Rose float on the chopping block

Glendale could find itself off the Rose Parade route if the City Council goes through with ceasing its $130,000 commitment to build the annual float — ending the city’s status as the second-longest-running entrant.

The potential funding cut comes against the backdrop of an $18-million budget gap at City Hall, making a six-figure subsidy for a float in the annual Tournament of Roses Parade in Pasadena a tougher sell.

“It’s a great thing, and the community does take pride in it. But at this time, we are talking about cutting programs for children in the parks. I think it’s a luxury,” Mayor Laura Friedman said at a recent budget meeting.

Without the city subsidy, there’s little chance funding will be cobbled together in time for the 2012 float.

Typically, the Glendale Rose Float Assn. is asked to raise $50,000 to pay back to the city, reducing the size of the subsidy to $80,000. This year, officials would want the association to also take over the $30,000 worth of city staff time spent overseeing the float project.

But the organization has in recent years been waning. After two fundraisers this year, just $500 has been raised, said the group’s president, Garry Ackerman.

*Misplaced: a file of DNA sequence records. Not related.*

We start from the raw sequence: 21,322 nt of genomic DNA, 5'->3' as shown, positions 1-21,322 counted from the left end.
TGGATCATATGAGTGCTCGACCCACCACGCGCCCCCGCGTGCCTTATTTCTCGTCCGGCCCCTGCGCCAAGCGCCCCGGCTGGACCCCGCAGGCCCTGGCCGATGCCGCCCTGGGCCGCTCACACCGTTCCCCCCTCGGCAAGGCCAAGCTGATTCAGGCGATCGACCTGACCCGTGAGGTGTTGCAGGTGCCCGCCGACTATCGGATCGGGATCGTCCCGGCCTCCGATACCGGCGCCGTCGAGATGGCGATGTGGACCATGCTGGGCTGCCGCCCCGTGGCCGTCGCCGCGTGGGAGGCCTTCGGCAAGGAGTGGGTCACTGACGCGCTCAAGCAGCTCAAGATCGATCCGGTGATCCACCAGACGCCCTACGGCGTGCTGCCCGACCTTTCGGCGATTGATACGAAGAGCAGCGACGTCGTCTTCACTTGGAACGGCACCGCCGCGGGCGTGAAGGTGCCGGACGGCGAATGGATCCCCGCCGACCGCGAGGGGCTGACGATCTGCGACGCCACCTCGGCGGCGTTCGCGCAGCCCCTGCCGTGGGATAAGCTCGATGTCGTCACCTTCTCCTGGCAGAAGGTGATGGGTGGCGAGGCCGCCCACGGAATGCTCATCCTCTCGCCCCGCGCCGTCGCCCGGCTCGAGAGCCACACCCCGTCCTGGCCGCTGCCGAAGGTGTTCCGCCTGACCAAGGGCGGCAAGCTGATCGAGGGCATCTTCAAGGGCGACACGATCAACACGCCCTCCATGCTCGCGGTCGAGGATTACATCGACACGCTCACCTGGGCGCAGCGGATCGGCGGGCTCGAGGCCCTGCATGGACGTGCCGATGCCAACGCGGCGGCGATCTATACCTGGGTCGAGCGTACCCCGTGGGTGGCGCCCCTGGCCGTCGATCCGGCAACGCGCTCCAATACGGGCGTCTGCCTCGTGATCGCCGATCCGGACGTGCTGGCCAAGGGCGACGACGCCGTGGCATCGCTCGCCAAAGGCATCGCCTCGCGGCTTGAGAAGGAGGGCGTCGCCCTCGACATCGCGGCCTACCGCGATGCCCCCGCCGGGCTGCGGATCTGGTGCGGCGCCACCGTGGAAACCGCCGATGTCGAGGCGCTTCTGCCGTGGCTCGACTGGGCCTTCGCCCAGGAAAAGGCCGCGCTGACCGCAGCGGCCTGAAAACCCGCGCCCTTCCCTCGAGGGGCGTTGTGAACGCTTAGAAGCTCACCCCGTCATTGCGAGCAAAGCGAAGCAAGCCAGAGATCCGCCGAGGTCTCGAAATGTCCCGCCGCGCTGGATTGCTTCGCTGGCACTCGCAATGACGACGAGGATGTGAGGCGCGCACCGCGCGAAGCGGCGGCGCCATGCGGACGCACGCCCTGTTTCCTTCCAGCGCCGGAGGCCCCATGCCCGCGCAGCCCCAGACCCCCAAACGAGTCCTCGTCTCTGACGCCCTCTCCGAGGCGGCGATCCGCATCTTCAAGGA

“What they’re asking, we can’t begin to do,” he said.

While a design for this year’s float is already in the works, the city has yet to sign the $100,000 construction contract for the float at a time when other cities are well underway.

“The contract has to be signed soon because they have to begin building it now,” said Glendale Councilman Dave Weaver, a longtime float advocate and chairman of last year’s decorating committee.

Faced with similar concerns, Burbank parks officials had proposed eliminating the $67,500 contribution to the Burbank Tournament of Roses Assn.

But council members balked at the idea and said the value of the volunteers and the quality of the city’s float each year outweighed any short-term budget savings from eliminating the contribution. Instead, they moved to reduce the funding by 10%, to $60,800.

“It’s not going to balance our budget or break our budget, but I felt that the 10% [reduction] and no more is something I think we can work with,” said Burbank Councilman David Gordon.

La Cañada officials say they will continue to fulfill a $10,000 donation typically requested by the La Cañada Tournament of Roses Assn., which oversees the float’s construction.

In Glendale, city officials say they could justify spending $50,000 in redevelopment funds on the float as an economic development tool, although they noted the float’s focus may need to change. But with state lawmakers continuing to put redevelopment funding at risk of elimination, those dollars might not pan out.

“After 98 years, I’d hate to see it go down,” Weaver said. “It’s an integral part of Glendale.”

Staff writer Gretchen Meier contributed to this report.

Copyright © 2019, Glendale News-Press
EDITION: California | U.S. & World